Physicians can now use the telephone to reach out and treat patients suffering from a heart attack at a distant location.

MDphone, a device containing a telephone and a defibrillator, about the size of a small attache' case, recently received approval for marketing by the Food and Drug Administration. It will be prescribed for patients recovering from a heart attack who are still at risk, said Dr. Rodolphe Ruffy, a cardiologist at the Jewish Hospital at Washington University in St. Louis who was involved in the clinical trials of the device.

When MDphone is prescribed, the person's medical history is entered into a computer along with the telephone number of a local hospital. If another heart attack occurs, a family member or friend opens the case, and the device automatically dials the hospital. A synthesized voice instructs the bystander on how to attach the electrodes of the defibrillator to the patient's chest.

At the hospital, the person's medical history along with an electrocardiogram appears on a computer terminal. The doctor can decide if electric shock is needed.

Defibrillation is a treatment to control rapid and uncoordinated contractions of the heart muscle. People experiencing a heart attack usually have a very irregular heartbeat and may require defibrillation to steady it.

If a person is having a heart attack and is unattended, he can survive four to five minutes, Ruffy said. "The MDphone system saves you a lot of time because the shock can be delivered within a minute after the suitcase is opened," said Ruffy.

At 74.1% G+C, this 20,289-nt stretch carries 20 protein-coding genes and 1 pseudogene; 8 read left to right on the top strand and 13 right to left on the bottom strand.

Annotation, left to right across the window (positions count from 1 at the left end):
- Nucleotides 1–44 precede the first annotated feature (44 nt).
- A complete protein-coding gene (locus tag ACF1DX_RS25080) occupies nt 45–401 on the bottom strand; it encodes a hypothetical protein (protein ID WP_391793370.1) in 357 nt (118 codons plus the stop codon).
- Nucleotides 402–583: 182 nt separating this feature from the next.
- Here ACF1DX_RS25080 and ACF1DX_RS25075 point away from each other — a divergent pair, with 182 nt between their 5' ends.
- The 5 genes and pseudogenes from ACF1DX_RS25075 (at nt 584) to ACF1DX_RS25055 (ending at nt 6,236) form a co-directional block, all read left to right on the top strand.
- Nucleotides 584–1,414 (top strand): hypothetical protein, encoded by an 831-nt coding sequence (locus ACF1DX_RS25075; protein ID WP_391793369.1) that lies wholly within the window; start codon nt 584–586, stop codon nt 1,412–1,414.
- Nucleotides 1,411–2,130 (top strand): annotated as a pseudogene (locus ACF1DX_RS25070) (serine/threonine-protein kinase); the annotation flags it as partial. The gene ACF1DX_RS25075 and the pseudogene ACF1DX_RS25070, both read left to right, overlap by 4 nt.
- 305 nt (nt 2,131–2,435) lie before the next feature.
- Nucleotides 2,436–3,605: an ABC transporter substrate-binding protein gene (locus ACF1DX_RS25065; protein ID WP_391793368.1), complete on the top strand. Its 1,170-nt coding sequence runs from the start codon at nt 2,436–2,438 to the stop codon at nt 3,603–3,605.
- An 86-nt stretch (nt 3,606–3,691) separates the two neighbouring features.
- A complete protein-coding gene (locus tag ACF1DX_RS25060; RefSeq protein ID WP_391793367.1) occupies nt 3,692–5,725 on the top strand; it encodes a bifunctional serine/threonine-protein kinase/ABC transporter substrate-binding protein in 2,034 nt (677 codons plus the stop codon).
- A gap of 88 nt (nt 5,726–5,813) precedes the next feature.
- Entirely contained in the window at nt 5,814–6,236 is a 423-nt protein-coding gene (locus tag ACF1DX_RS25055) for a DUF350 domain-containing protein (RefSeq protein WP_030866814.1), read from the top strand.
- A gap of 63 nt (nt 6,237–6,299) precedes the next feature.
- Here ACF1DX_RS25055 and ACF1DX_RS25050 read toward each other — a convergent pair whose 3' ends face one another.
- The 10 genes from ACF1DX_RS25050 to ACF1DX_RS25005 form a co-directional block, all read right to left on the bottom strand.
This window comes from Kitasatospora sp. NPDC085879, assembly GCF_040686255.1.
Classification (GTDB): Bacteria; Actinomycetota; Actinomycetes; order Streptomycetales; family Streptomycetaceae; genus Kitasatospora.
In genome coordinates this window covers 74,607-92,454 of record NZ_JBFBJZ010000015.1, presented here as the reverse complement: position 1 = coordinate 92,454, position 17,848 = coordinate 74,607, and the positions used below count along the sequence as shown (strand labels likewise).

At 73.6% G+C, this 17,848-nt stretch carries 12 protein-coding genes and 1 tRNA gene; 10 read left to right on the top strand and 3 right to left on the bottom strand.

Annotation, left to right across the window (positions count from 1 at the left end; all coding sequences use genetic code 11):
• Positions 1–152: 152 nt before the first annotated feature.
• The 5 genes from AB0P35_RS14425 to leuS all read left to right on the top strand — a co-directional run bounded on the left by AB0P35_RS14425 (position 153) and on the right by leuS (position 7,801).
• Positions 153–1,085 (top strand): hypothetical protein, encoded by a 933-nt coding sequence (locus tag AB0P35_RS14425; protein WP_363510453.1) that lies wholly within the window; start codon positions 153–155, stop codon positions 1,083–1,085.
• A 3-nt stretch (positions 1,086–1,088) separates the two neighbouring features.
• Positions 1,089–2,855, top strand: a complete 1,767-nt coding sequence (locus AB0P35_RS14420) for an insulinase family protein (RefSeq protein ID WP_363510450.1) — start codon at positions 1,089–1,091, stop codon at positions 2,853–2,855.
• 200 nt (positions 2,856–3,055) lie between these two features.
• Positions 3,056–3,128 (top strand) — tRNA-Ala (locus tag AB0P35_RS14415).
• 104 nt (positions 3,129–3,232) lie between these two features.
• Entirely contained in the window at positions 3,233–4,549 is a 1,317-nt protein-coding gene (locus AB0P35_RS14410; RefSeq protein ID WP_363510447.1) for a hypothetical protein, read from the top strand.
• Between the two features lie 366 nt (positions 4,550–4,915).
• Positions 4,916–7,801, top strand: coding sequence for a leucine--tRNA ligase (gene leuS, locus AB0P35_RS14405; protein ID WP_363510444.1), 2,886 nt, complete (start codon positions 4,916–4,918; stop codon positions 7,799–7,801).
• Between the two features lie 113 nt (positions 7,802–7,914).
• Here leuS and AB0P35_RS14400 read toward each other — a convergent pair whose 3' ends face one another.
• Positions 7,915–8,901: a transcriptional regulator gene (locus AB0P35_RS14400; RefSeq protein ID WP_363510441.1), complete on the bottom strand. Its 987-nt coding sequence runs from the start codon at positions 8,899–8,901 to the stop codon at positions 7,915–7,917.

Ruffy pointed out that cardiopulmonary resuscitation -- manual pressing on the chest and blowing into the mouth -- is also a good way to keep heart attack victims alive until help arrives.

There are other home-based automatic defibrillators on the market, Ruffy said, but the entire responsibility of performing the defibrillation is in the hands of the bystander. The phone system lets a doctor decide.

S. Eric Wachtel, president and chairman of the board of MEDphone Corp., the company that developed MDphone, sees other uses for the device. "Corporate America could have one of these units in their offices for any medical emergency," he said. "Once the case is open, you can be in touch with a doctor."

MDphone costs about $6,000 to $7,000 and can be leased for $125 to $150 a month.